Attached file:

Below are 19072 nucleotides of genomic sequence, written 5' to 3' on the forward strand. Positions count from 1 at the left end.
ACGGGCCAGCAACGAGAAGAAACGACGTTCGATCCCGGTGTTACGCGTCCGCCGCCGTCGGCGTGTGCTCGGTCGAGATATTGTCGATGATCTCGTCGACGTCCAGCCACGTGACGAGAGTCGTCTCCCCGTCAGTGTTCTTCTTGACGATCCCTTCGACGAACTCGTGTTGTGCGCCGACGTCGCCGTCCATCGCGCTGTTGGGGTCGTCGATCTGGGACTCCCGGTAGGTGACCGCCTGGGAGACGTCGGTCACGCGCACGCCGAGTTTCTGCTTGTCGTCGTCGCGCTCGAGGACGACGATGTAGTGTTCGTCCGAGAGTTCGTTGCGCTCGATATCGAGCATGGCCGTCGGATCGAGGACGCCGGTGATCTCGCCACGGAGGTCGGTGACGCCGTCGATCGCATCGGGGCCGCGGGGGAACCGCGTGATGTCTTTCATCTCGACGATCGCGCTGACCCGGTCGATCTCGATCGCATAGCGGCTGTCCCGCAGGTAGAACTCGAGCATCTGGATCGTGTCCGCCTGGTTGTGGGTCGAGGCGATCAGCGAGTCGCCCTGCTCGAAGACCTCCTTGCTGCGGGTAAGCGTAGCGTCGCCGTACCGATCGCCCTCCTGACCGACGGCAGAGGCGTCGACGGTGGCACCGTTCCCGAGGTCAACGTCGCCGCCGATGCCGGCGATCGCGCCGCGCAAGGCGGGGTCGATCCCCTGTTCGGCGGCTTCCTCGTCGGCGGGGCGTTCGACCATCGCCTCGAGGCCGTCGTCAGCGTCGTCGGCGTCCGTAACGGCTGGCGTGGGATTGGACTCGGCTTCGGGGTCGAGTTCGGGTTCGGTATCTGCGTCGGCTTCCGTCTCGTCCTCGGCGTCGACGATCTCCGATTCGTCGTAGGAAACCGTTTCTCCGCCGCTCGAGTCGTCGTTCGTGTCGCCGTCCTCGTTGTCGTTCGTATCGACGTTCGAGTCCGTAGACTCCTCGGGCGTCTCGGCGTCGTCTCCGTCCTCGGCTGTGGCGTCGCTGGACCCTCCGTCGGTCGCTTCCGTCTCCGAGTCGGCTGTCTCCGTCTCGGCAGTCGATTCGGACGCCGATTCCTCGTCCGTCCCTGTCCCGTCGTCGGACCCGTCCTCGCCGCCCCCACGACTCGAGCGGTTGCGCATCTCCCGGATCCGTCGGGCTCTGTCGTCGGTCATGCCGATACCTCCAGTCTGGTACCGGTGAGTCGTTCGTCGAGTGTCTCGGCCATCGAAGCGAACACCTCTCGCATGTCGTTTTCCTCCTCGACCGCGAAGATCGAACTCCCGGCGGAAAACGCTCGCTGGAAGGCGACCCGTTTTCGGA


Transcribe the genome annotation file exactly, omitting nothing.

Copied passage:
Below are 19072 nucleotides of genomic sequence, written 5' to 3' on the forward strand. Positions count from 1 at the left end.
ACGGGCCAGCAACGAGAAGAAACGACGTTCGATCCCGGTGTTACGCGTCCGCCGCCGTCGGCGTGTGCTCGGTCGAGATATTGTCGATGATCTCGTCGACGTCCAGCCACGTGACGAGAGTCGTCTCCCCGTCAGTGTTCTTCTTGACGATCCCTTCGACGAACTCGTGTTGTGCGCCGACGTCGCCGTCCATCGCGCTGTTGGGGTCGTCGATCTGGGACTCCCGGTAGGTGACCGCCTGGGAGACGTCGGTCACGCGCACGCCGAGTTTCTGCTTGTCGTCGTCGCGCTCGAGGACGACGATGTAGTGTTCGTCCGAGAGTTCGTTGCGCTCGATATCGAGCATGGCCGTCGGATCGAGGACGCCGGTGATCTCGCCACGGAGGTCGGTGACGCCGTCGATCGCATCGGGGCCGCGGGGGAACCGCGTGATGTCTTTCATCTCGACGATCGCGCTGACCCGGTCGATCTCGATCGCATAGCGGCTGTCCCGCAGGTAGAACTCGAGCATCTGGATCGTGTCCGCCTGGTTGTGGGTCGAGGCGATCAGCGAGTCGCCCTGCTCGAAGACCTCCTTGCTGCGGGTAAGCGTAGCGTCGCCGTACCGATCGCCCTCCTGACCGACGGCAGAGGCGTCGACGGTGGCACCGTTCCCGAGGTCAACGTCGCCGCCGATGCCGGCGATCGCGCCGCGCAAGGCGGGGTCGATCCCCTGTTCGGCGGCTTCCTCGTCGGCGGGGCGTTCGACCATCGCCTCGAGGCCGTCGTCAGCGTCGTCGGCGTCCGTAACGGCTGGCGTGGGATTGGACTCGGCTTCGGGGTCGAGTTCGGGTTCGGTATCTGCGTCGGCTTCCGTCTCGTCCTCGGCGTCGACGATCTCCGATTCGTCGTAGGAAACCGTTTCTCCGCCGCTCGAGTCGTCGTTCGTGTCGCCGTCCTCGTTGTCGTTCGTATCGACGTTCGAGTCCGTAGACTCCTCGGGCGTCTCGGCGTCGTCTCCGTCCTCGGCTGTGGCGTCGCTGGACCCTCCGTCGGTCGCTTCCGTCTCCGAGTCGGCTGTCTCCGTCTCGGCAGTCGATTCGGACGCCGATTCCTCGTCCGTCCCTGTCCCGTCGTCGGACCCGTCCTCGCCGCCCCCACGACTCGAGCGGTTGCGCATCTCCCGGATCCGTCGGGCTCTGTCGTCGGTCATGCCGATACCTCCAGTCTGGTACCGGTGAGTCGTTCGTCGAGTGTCTCGGCCATCGAAGCGAACACCTCTCGCATGTCGTTTTCCTCCTCGACCGCGAAGATCGAACTCCCGGCGGAAAACGCTCGCTGGAAGGCGACCCGTTTTCGGA